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Astronomie et cultures autochtones


CHIN, Ottawa, Ontario


The aurora is a ghostly glow in the nighttime sky. In the northern hemisphere, you might see the Aurora Borealis (northern lights), while in the southern hemisphere, you'd see the Aurora Australis (southern lights). Most auroras are blue-green, but sometimes they have shades of red, yellow and violet. They often look like arcs that stretch across the horizon, or like tall billowing curtains.

Auroras happen when particles from the Sun stream across space-this phenomenon is called the solar wind. Some of these particles converge at the Earth's north and south magnetic poles. When they enter the Earth's upper atmosphere, their electrical charges make the air glow like a neon light.

If you live above a mid-northern latitute, or below a mid-southern latitute, you can see auroras almost any night. People closer to the equator have to wait until times of peak solar activity, when the Sun sends more particles towards the Earth. At these times, the auroras move closer to the equator, where people who can't usually see them get a spectacular show.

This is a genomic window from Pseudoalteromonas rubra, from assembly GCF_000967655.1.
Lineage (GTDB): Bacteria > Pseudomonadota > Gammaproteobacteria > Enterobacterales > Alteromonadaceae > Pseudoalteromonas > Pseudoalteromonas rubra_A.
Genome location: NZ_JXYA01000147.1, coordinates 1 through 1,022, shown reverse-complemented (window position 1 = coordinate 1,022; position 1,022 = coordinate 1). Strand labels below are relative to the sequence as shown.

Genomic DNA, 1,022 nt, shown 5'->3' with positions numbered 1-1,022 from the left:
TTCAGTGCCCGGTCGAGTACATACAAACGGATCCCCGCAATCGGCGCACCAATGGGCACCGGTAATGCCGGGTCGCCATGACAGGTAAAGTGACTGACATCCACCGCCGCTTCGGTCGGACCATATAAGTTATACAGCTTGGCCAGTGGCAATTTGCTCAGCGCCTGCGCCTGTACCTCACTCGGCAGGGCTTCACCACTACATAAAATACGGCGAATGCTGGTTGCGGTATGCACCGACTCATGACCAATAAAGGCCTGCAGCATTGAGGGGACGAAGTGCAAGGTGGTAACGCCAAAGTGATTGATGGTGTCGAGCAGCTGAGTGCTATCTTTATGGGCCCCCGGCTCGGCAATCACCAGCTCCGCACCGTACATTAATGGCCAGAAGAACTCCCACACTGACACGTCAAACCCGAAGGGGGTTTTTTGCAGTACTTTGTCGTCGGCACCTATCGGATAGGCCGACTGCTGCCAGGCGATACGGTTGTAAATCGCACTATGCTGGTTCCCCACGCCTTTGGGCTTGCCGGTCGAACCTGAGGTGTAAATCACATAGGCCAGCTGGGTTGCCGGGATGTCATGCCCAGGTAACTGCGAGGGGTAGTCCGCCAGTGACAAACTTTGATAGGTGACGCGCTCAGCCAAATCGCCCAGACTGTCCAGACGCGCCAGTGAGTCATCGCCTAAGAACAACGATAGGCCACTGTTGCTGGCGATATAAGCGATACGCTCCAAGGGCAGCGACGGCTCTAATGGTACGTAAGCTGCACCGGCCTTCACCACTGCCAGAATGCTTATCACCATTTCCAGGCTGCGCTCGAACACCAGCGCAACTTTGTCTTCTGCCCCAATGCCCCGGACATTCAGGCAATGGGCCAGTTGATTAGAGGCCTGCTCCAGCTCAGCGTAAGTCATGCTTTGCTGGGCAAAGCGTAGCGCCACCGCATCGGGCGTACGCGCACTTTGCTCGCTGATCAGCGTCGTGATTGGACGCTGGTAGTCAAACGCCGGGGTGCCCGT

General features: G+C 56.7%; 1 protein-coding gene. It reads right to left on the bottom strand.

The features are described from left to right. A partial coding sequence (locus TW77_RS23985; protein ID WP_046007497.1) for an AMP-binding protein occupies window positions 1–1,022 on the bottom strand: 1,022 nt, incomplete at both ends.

According to traditional Aboriginal beliefs, the Northern Lights are the Spirits dancing as they proceed westward through the star world to their final destination. Cheepayak Nemitowak (Cree) is translated into English as The Spirts Dancing. This phenomenon is called Wawatay in the Anishinabe language. In the English language this phenomenon is called the Northern Lights or Aurora Borealis.
Canadian Heritage Information Network

© Canadian Heritage Information Network, 2003
Learning Object Collection: Cosmic Quest: Ways of Looking
Learning Object: Cosmic Quest: Sky Objects
Institution: RCIP-CHIN